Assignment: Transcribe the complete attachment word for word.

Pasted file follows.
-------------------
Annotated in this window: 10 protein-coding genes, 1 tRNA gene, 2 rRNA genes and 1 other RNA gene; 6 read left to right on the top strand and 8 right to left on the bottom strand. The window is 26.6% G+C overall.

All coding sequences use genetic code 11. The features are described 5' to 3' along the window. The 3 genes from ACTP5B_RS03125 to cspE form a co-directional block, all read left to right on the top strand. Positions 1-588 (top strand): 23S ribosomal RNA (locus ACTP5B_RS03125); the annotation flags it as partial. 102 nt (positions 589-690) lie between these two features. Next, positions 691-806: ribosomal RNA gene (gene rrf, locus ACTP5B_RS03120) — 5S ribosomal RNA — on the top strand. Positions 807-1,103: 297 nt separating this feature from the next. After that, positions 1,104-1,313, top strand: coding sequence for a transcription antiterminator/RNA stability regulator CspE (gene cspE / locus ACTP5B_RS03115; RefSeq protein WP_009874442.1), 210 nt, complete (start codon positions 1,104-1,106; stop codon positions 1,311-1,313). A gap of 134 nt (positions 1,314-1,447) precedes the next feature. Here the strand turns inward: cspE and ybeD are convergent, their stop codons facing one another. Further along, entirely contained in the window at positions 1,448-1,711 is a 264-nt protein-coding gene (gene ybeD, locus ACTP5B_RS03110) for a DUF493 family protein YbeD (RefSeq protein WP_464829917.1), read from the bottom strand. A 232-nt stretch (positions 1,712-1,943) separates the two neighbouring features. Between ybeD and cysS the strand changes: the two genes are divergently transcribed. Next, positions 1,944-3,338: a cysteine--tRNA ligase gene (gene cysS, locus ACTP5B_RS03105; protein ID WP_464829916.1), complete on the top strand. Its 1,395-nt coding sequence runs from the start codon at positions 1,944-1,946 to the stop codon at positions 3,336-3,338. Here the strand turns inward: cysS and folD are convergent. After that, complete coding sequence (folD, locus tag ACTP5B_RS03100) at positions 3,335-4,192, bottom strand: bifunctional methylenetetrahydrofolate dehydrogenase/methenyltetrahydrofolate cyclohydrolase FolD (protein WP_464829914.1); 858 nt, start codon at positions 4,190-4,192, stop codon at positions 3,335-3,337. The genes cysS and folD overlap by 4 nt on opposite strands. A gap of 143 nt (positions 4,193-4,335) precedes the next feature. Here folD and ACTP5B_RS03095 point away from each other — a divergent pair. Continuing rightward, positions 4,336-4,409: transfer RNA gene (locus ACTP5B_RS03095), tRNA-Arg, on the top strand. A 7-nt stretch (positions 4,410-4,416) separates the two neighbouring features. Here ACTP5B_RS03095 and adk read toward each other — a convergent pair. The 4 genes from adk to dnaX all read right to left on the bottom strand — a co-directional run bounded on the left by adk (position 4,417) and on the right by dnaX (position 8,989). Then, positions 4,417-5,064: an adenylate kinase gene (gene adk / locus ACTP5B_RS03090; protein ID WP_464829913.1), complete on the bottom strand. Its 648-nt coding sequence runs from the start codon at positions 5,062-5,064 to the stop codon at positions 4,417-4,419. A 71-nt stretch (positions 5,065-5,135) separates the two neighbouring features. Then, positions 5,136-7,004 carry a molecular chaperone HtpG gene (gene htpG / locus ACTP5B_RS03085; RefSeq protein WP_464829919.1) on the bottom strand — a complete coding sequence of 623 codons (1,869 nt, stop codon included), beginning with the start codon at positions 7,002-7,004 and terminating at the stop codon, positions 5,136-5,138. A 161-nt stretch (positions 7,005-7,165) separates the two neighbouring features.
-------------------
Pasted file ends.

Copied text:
Annotated in this window: 10 protein-coding genes, 1 tRNA gene, 2 rRNA genes and 1 other RNA gene; 6 read left to right on the top strand and 8 right to left on the bottom strand. The window is 26.6% G+C overall.

All coding sequences use genetic code 11. The features are described 5' to 3' along the window. The 3 genes from ACTP5B_RS03125 to cspE form a co-directional block, all read left to right on the top strand. Positions 1-588 (top strand): 23S ribosomal RNA (locus ACTP5B_RS03125); the annotation flags it as partial. 102 nt (positions 589-690) lie between these two features. Next, positions 691-806: ribosomal RNA gene (gene rrf, locus ACTP5B_RS03120) — 5S ribosomal RNA — on the top strand. Positions 807-1,103: 297 nt separating this feature from the next. After that, positions 1,104-1,313, top strand: coding sequence for a transcription antiterminator/RNA stability regulator CspE (gene cspE / locus ACTP5B_RS03115; RefSeq protein WP_009874442.1), 210 nt, complete (start codon positions 1,104-1,106; stop codon positions 1,311-1,313). A gap of 134 nt (positions 1,314-1,447) precedes the next feature. Here the strand turns inward: cspE and ybeD are convergent, their stop codons facing one another. Further along, entirely contained in the window at positions 1,448-1,711 is a 264-nt protein-coding gene (gene ybeD, locus ACTP5B_RS03110) for a DUF493 family protein YbeD (RefSeq protein WP_464829917.1), read from the bottom strand. A 232-nt stretch (positions 1,712-1,943) separates the two neighbouring features. Between ybeD and cysS the strand changes: the two genes are divergently transcribed. Next, positions 1,944-3,338: a cysteine--tRNA ligase gene (gene cysS, locus ACTP5B_RS03105; protein ID WP_464829916.1), complete on the top strand. Its 1,395-nt coding sequence runs from the start codon at positions 1,944-1,946 to the stop codon at positions 3,336-3,338. Here the strand turns inward: cysS and folD are convergent. After that, complete coding sequence (folD, locus tag ACTP5B_RS03100) at positions 3,335-4,192, bottom strand: bifunctional methylenetetrahydrofolate dehydrogenase/methenyltetrahydrofolate cyclohydrolase FolD (protein WP_464829914.1); 858 nt, start codon at positions 4,190-4,192, stop codon at positions 3,335-3,337. The genes cysS and folD overlap by 4 nt on opposite strands. A gap of 143 nt (positions 4,193-4,335) precedes the next feature. Here folD and ACTP5B_RS03095 point away from each other — a divergent pair. Continuing rightward, positions 4,336-4,409: transfer RNA gene (locus ACTP5B_RS03095), tRNA-Arg, on the top strand. A 7-nt stretch (positions 4,410-4,416) separates the two neighbouring features. Here ACTP5B_RS03095 and adk read toward each other — a convergent pair. The 4 genes from adk to dnaX all read right to left on the bottom strand — a co-directional run bounded on the left by adk (position 4,417) and on the right by dnaX (position 8,989). Then, positions 4,417-5,064: an adenylate kinase gene (gene adk / locus ACTP5B_RS03090; protein ID WP_464829913.1), complete on the bottom strand. Its 648-nt coding sequence runs from the start codon at positions 5,062-5,064 to the stop codon at positions 4,417-4,419. A 71-nt stretch (positions 5,065-5,135) separates the two neighbouring features. Then, positions 5,136-7,004 carry a molecular chaperone HtpG gene (gene htpG / locus ACTP5B_RS03085; RefSeq protein WP_464829919.1) on the bottom strand — a complete coding sequence of 623 codons (1,869 nt, stop codon included), beginning with the start codon at positions 7,002-7,004 and terminating at the stop codon, positions 5,136-5,138. A 161-nt stretch (positions 7,005-7,165) separates the two neighbouring features.